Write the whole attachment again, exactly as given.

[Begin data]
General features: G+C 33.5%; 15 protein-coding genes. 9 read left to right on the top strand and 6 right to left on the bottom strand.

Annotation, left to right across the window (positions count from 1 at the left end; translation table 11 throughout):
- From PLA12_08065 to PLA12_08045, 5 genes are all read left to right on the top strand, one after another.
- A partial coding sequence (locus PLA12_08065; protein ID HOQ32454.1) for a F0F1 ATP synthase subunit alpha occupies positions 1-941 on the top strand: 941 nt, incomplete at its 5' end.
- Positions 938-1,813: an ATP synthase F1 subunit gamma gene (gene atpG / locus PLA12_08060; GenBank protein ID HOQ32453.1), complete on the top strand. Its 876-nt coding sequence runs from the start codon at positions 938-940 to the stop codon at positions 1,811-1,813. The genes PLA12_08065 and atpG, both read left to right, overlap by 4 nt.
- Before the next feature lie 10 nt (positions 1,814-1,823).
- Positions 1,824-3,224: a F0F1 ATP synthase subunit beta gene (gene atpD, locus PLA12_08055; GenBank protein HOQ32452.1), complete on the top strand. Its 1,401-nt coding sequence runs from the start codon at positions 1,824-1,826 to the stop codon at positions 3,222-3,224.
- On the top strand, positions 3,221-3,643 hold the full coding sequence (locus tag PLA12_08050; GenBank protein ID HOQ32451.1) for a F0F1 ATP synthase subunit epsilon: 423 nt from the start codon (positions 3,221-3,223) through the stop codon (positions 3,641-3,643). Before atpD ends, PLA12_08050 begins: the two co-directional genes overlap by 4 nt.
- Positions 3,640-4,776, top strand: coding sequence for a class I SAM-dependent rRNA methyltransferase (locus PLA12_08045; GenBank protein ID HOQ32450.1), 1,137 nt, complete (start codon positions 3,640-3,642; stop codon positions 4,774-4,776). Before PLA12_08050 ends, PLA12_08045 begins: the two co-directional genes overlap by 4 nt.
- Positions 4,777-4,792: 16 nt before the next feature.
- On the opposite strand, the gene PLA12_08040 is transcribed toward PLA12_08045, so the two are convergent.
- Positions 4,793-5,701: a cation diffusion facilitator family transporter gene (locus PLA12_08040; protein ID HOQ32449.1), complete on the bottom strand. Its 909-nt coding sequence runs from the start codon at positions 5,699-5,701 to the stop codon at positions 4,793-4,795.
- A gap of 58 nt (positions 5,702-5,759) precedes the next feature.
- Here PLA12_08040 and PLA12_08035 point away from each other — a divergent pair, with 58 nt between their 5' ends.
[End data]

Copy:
General features: G+C 33.5%; 15 protein-coding genes. 9 read left to right on the top strand and 6 right to left on the bottom strand.

Annotation, left to right across the window (positions count from 1 at the left end; translation table 11 throughout):
- From PLA12_08065 to PLA12_08045, 5 genes are all read left to right on the top strand, one after another.
- A partial coding sequence (locus PLA12_08065; protein ID HOQ32454.1) for a F0F1 ATP synthase subunit alpha occupies positions 1-941 on the top strand: 941 nt, incomplete at its 5' end.
- Positions 938-1,813: an ATP synthase F1 subunit gamma gene (gene atpG / locus PLA12_08060; GenBank protein ID HOQ32453.1), complete on the top strand. Its 876-nt coding sequence runs from the start codon at positions 938-940 to the stop codon at positions 1,811-1,813. The genes PLA12_08065 and atpG, both read left to right, overlap by 4 nt.
- Before the next feature lie 10 nt (positions 1,814-1,823).
- Positions 1,824-3,224: a F0F1 ATP synthase subunit beta gene (gene atpD, locus PLA12_08055; GenBank protein HOQ32452.1), complete on the top strand. Its 1,401-nt coding sequence runs from the start codon at positions 1,824-1,826 to the stop codon at positions 3,222-3,224.
- On the top strand, positions 3,221-3,643 hold the full coding sequence (locus tag PLA12_08050; GenBank protein ID HOQ32451.1) for a F0F1 ATP synthase subunit epsilon: 423 nt from the start codon (positions 3,221-3,223) through the stop codon (positions 3,641-3,643). Before atpD ends, PLA12_08050 begins: the two co-directional genes overlap by 4 nt.
- Positions 3,640-4,776, top strand: coding sequence for a class I SAM-dependent rRNA methyltransferase (locus PLA12_08045; GenBank protein ID HOQ32450.1), 1,137 nt, complete (start codon positions 3,640-3,642; stop codon positions 4,774-4,776). Before PLA12_08050 ends, PLA12_08045 begins: the two co-directional genes overlap by 4 nt.
- Positions 4,777-4,792: 16 nt before the next feature.
- On the opposite strand, the gene PLA12_08040 is transcribed toward PLA12_08045, so the two are convergent.
- Positions 4,793-5,701: a cation diffusion facilitator family transporter gene (locus PLA12_08040; protein ID HOQ32449.1), complete on the bottom strand. Its 909-nt coding sequence runs from the start codon at positions 5,699-5,701 to the stop codon at positions 4,793-4,795.
- A gap of 58 nt (positions 5,702-5,759) precedes the next feature.
- Here PLA12_08040 and PLA12_08035 point away from each other — a divergent pair, with 58 nt between their 5' ends.